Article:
Kaddish in Homeland on the Hoover

July 04, 2012 23:57

Please don't read this if you have not yet watched Homeland and if you therefore don't want to know what happens. I'm watching it on my PVR, a Humax that my friends and I call the Hoover.

Anyway, back in April, the JC ran a diary piece ( about how, in Homeland, the Mandy Patinkin character (Saul Berenson - with a name like that, and played by Mandy Patinkin, we're presumably meant to assume that he's Scottish, or perhaps Korean) says kaddish (a Jewish mourner's prayer) for a dead terrorist. As I was then looking forward to eventually watching Homeland on the Hoover, and as I do like Mandy Patinkin (I loved Chicago Hope), this fairly piqued my interest.

Then, some time later, a friend was praising Homeland, and he said in passing that there's this great bit where this guy's just died, and Mandy Patinkin shows his respect for him by muttering something in Arabic. Are you sure, I said - I saw this JC thing about Patinkin saying kaddish?

Then another friend was talking about Homeland and I said, oh yes, what's this thing about how the guy dies, and Patinkin says a prayer that the JC said was kaddish, but was it kaddish, or was it something in Arabic? Kaddish being mostly in Aramaic, rather than Hebrew, incidentally. And this second friend said that it wouldn't have made sense for it to be kaddish, and it must have been a Muslim prayer, and, besides, we don't know that Saul is even Jewish.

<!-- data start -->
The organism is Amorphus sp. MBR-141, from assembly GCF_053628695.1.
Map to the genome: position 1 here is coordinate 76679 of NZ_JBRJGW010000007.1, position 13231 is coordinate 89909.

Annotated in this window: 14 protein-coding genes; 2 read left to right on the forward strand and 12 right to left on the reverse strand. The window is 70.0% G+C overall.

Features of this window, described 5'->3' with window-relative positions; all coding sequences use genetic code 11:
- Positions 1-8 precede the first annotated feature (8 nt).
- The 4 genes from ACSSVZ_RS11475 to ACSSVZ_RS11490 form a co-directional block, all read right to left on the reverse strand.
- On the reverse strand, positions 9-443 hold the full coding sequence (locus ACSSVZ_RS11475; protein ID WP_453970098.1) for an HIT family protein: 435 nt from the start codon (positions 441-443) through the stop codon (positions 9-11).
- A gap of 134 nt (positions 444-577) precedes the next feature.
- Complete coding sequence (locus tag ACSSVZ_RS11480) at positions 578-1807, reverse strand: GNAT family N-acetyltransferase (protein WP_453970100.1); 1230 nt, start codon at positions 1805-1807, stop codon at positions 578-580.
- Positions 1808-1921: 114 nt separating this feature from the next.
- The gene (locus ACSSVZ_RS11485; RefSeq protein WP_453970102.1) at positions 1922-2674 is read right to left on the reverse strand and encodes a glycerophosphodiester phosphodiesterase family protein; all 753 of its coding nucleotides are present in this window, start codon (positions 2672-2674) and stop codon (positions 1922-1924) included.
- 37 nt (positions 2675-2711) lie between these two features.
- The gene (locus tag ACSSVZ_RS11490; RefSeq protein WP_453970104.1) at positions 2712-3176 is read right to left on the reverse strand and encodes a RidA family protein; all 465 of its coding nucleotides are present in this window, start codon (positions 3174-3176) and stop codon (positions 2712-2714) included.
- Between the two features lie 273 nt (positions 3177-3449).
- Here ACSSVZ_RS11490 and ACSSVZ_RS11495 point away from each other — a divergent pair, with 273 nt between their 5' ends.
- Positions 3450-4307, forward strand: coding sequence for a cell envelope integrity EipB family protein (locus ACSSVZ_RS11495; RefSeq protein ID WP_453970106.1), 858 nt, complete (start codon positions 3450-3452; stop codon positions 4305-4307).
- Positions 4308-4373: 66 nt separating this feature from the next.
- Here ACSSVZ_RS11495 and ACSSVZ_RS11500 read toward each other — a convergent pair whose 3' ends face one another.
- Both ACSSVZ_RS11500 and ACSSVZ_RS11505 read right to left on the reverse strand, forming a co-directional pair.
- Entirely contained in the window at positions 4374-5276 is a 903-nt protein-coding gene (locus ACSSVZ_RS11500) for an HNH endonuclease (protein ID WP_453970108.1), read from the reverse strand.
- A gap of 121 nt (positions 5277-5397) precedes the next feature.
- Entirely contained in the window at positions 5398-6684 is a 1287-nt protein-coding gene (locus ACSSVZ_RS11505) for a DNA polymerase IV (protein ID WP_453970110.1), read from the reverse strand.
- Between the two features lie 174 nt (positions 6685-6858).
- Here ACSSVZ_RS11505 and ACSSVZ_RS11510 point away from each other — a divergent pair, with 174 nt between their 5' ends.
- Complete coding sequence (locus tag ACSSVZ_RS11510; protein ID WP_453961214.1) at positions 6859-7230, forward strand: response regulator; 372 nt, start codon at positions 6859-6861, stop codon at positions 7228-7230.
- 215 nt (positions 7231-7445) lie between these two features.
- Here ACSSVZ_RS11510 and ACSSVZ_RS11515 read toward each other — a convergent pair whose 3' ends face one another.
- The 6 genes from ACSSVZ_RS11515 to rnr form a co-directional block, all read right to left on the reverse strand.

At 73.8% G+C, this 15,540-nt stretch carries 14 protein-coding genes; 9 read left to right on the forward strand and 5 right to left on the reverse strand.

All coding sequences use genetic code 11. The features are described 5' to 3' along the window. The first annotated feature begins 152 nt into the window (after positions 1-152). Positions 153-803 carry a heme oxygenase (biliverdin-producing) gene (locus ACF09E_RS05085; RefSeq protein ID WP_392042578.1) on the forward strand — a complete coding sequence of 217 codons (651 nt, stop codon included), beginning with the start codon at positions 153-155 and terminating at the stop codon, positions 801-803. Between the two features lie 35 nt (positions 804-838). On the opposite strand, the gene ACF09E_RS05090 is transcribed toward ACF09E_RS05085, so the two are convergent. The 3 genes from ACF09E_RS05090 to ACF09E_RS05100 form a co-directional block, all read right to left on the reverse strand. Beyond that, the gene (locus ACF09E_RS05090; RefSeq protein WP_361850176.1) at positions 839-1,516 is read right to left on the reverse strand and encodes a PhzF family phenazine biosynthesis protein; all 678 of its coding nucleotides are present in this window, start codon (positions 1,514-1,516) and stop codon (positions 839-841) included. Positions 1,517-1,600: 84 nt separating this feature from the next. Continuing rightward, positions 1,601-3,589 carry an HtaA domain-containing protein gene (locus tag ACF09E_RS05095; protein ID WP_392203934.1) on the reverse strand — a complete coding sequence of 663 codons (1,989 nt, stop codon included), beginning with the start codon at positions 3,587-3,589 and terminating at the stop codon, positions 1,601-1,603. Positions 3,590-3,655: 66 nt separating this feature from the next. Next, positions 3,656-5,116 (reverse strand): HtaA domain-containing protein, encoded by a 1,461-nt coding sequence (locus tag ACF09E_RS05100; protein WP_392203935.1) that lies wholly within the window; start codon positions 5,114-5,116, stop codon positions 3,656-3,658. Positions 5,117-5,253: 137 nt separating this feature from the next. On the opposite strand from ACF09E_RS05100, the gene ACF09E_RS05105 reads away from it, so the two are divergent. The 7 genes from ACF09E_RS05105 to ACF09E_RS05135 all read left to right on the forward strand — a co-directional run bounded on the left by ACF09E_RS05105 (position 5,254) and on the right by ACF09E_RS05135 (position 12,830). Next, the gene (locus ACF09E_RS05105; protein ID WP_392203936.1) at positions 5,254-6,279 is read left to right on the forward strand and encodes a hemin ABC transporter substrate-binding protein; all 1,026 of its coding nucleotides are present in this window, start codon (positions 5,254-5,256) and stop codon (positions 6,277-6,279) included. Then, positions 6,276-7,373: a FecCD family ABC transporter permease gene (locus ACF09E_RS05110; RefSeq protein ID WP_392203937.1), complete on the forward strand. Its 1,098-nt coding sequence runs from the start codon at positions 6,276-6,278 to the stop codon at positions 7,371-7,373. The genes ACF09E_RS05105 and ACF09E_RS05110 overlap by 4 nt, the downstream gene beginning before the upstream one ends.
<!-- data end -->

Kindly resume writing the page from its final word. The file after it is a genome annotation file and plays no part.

Just watched it, and yes it's kaddish - I listened carefully, in case it was a prayer in Arabic (or Urdu - the dead character was surely Pakistani?), but no, it's kaddish, including the lines "uvḥaye dekhol bet yisrael/beʻagala uvizman qariv veʼimru amen". "Bet yisrael" is the House of Israel, and do Muslims say "amen" at the end of prayers? I don't know. One ought to know, but I don't know.

Leaving aside my enjoyment of my own pompous pedantry - or is it pedantic pomposity? - I am fascinated: what did the Homeland team intend viewers to think when Saul uttered this prayer? Were viewers supposed to get it, or was it deliberate misdirection, especially as (at this stage on the Hoover) I am thinking that we are possibly supposed to see Saul as a potential red herring in terms of who is the traitor (if anyone is)?

Although my two friends took it as being that Saul was showing respect for the dead man by reciting a Muslim prayer. And it turns out that it was kaddish - in other words, a Jew showing Jewish respect for the death of a Muslim. Which makes perfect sense to me, because as soon as I saw Saul in Episode One, I knew that he was The West Wing's Toby Ziegler (only older and less cross) and David from Rubicon all over again - I got the shorthand telegraphy of his being a wise old American Jew whose conscience troubles him like indigestion.

Would Homeland's American audience (a tiny two million, in a country of 300 million, so this is niche American viewing that we're talking about here - in a country with six million Jews, many of whom surely fit the 'urban intellectual' demographic that might exemplify Homeland's audience) be expected to recognise kaddish, or was it done in the full knowledge that most people wouldn't get it, and that this would thus only add to the mystery for most viewers, and add further to online debate about what is going on (,64132/?mobile=true)?